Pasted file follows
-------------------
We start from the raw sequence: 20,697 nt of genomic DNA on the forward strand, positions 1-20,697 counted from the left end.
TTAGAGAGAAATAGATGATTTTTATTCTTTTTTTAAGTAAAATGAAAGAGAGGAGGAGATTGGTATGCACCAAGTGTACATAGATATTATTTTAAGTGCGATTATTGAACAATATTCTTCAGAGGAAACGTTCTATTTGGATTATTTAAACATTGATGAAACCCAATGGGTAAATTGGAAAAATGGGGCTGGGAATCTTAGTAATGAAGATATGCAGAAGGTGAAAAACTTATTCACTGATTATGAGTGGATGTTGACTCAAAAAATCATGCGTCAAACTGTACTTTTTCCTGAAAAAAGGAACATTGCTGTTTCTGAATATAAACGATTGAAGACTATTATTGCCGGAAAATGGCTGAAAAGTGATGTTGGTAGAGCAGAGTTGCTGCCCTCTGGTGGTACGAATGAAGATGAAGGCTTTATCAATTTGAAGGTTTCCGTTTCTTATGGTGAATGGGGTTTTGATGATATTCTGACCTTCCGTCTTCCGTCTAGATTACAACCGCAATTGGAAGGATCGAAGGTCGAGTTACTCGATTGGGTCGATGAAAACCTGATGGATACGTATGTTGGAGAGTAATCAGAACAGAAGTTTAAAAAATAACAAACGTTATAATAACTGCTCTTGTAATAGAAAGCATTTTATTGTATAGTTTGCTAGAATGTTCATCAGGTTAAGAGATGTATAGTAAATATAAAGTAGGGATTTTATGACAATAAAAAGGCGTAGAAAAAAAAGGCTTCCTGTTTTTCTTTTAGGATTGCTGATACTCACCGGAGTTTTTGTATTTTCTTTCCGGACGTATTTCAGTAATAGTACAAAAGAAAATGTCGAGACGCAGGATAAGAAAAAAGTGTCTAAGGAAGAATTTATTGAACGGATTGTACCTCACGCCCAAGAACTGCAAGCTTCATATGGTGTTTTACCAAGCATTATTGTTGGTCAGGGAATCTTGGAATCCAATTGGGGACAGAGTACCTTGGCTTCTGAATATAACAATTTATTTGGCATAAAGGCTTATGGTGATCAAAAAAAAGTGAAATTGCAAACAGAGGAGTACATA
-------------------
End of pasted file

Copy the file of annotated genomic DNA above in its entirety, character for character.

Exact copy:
We start from the raw sequence: 20,697 nt of genomic DNA on the forward strand, positions 1-20,697 counted from the left end.
TTAGAGAGAAATAGATGATTTTTATTCTTTTTTTAAGTAAAATGAAAGAGAGGAGGAGATTGGTATGCACCAAGTGTACATAGATATTATTTTAAGTGCGATTATTGAACAATATTCTTCAGAGGAAACGTTCTATTTGGATTATTTAAACATTGATGAAACCCAATGGGTAAATTGGAAAAATGGGGCTGGGAATCTTAGTAATGAAGATATGCAGAAGGTGAAAAACTTATTCACTGATTATGAGTGGATGTTGACTCAAAAAATCATGCGTCAAACTGTACTTTTTCCTGAAAAAAGGAACATTGCTGTTTCTGAATATAAACGATTGAAGACTATTATTGCCGGAAAATGGCTGAAAAGTGATGTTGGTAGAGCAGAGTTGCTGCCCTCTGGTGGTACGAATGAAGATGAAGGCTTTATCAATTTGAAGGTTTCCGTTTCTTATGGTGAATGGGGTTTTGATGATATTCTGACCTTCCGTCTTCCGTCTAGATTACAACCGCAATTGGAAGGATCGAAGGTCGAGTTACTCGATTGGGTCGATGAAAACCTGATGGATACGTATGTTGGAGAGTAATCAGAACAGAAGTTTAAAAAATAACAAACGTTATAATAACTGCTCTTGTAATAGAAAGCATTTTATTGTATAGTTTGCTAGAATGTTCATCAGGTTAAGAGATGTATAGTAAATATAAAGTAGGGATTTTATGACAATAAAAAGGCGTAGAAAAAAAAGGCTTCCTGTTTTTCTTTTAGGATTGCTGATACTCACCGGAGTTTTTGTATTTTCTTTCCGGACGTATTTCAGTAATAGTACAAAAGAAAATGTCGAGACGCAGGATAAGAAAAAAGTGTCTAAGGAAGAATTTATTGAACGGATTGTACCTCACGCCCAAGAACTGCAAGCTTCATATGGTGTTTTACCAAGCATTATTGTTGGTCAGGGAATCTTGGAATCCAATTGGGGACAGAGTACCTTGGCTTCTGAATATAACAATTTATTTGGCATAAAGGCTTATGGTGATCAAAAAAAAGTGAAATTGCAAACAGAGGAGTACATA